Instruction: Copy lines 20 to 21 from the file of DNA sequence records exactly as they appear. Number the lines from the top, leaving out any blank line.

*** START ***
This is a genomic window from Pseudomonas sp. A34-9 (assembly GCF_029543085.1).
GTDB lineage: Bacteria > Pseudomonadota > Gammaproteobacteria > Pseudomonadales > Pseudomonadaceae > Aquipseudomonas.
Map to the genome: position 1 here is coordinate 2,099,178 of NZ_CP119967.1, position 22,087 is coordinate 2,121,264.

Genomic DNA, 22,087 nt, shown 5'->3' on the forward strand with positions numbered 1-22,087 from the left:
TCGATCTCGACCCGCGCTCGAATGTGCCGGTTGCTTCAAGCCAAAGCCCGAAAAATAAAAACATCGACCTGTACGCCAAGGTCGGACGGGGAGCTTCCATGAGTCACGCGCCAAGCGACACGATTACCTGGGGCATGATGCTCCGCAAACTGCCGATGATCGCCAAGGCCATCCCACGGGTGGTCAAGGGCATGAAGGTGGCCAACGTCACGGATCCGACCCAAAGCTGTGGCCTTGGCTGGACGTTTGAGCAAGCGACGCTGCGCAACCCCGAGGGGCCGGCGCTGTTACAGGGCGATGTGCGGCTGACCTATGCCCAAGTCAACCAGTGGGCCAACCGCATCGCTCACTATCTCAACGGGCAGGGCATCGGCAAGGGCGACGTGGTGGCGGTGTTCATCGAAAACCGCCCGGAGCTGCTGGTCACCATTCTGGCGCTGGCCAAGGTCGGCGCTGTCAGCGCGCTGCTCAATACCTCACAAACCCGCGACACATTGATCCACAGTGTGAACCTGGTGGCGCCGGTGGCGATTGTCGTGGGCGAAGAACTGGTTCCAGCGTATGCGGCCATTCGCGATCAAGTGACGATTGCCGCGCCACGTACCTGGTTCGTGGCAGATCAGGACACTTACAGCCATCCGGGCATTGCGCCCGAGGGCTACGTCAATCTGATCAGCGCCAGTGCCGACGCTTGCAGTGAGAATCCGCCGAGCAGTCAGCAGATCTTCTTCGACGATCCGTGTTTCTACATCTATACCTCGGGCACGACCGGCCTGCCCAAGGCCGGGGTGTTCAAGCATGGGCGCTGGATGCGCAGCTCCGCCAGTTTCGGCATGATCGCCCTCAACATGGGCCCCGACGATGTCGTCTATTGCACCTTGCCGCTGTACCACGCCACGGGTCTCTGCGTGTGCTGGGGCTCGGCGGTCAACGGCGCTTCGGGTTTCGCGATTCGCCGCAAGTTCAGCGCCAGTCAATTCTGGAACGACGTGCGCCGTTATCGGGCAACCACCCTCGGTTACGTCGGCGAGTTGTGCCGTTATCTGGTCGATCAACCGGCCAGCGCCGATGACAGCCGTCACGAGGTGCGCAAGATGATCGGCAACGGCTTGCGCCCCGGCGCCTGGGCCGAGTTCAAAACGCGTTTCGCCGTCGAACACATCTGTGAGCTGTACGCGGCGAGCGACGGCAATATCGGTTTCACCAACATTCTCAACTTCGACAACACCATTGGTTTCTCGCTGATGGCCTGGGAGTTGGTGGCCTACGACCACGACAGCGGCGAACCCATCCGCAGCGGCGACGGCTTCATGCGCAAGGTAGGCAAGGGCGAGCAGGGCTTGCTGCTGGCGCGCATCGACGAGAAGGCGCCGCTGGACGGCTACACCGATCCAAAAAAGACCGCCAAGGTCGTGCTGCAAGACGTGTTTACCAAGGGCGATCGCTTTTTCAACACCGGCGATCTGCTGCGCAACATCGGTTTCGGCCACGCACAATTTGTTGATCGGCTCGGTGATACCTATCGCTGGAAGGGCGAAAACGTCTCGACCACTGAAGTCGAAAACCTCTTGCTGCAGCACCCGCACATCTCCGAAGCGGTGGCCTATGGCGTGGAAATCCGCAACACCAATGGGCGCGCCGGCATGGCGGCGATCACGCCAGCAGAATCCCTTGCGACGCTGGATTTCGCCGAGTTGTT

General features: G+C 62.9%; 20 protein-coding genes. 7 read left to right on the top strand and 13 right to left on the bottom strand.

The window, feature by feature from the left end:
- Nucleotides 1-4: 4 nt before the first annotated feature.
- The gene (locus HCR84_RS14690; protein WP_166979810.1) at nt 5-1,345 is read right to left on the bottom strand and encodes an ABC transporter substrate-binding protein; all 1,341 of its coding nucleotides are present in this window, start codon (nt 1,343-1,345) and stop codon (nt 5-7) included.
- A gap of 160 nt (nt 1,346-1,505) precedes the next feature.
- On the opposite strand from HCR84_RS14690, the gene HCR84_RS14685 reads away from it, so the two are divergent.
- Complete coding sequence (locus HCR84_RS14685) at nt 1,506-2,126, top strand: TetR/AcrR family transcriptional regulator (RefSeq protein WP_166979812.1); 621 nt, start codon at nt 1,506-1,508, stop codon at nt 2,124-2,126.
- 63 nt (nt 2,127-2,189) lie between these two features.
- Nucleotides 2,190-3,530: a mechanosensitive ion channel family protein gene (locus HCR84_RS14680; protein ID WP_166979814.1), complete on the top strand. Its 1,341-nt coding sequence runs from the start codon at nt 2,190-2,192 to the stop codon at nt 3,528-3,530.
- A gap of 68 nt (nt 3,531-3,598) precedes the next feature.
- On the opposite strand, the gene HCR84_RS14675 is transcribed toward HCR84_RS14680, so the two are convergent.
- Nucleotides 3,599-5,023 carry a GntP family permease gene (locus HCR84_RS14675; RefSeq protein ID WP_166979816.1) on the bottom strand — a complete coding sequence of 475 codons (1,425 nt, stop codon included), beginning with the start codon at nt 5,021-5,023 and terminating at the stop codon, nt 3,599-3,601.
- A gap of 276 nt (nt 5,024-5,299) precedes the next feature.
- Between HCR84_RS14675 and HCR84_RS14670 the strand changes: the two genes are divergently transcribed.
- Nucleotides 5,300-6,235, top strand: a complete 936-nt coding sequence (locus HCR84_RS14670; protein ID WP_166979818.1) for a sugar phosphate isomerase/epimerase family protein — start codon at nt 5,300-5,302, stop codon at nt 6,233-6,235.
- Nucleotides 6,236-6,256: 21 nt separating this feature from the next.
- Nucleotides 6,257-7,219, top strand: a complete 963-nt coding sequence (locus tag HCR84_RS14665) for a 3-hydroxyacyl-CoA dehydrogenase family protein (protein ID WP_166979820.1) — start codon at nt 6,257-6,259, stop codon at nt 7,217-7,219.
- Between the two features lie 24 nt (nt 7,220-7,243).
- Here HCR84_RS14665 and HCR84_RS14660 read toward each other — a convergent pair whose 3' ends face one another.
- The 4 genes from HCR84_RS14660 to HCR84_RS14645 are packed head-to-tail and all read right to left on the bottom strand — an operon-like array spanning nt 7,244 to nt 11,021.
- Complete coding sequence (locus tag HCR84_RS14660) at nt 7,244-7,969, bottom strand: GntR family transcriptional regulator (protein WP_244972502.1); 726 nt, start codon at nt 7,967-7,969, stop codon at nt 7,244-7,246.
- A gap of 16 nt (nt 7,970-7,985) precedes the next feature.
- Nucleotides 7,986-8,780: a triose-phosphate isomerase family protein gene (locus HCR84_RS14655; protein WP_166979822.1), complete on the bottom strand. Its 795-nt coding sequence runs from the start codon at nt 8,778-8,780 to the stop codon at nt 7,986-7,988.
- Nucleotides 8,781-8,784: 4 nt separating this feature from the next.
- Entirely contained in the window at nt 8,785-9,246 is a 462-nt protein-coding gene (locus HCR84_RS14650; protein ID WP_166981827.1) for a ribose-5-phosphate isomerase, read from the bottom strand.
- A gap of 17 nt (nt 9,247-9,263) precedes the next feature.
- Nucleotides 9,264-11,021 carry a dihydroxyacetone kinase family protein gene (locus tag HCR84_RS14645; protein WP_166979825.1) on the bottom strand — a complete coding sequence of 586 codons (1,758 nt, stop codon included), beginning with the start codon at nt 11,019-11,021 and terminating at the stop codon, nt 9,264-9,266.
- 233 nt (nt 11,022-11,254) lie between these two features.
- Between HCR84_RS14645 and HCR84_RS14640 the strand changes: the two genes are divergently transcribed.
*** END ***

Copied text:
- Nucleotides 5,300-6,235, top strand: a complete 936-nt coding sequence (locus HCR84_RS14670; protein ID WP_166979818.1) for a sugar phosphate isomerase/epimerase family protein — start codon at nt 5,300-5,302, stop codon at nt 6,233-6,235.
- Nucleotides 6,236-6,256: 21 nt separating this feature from the next.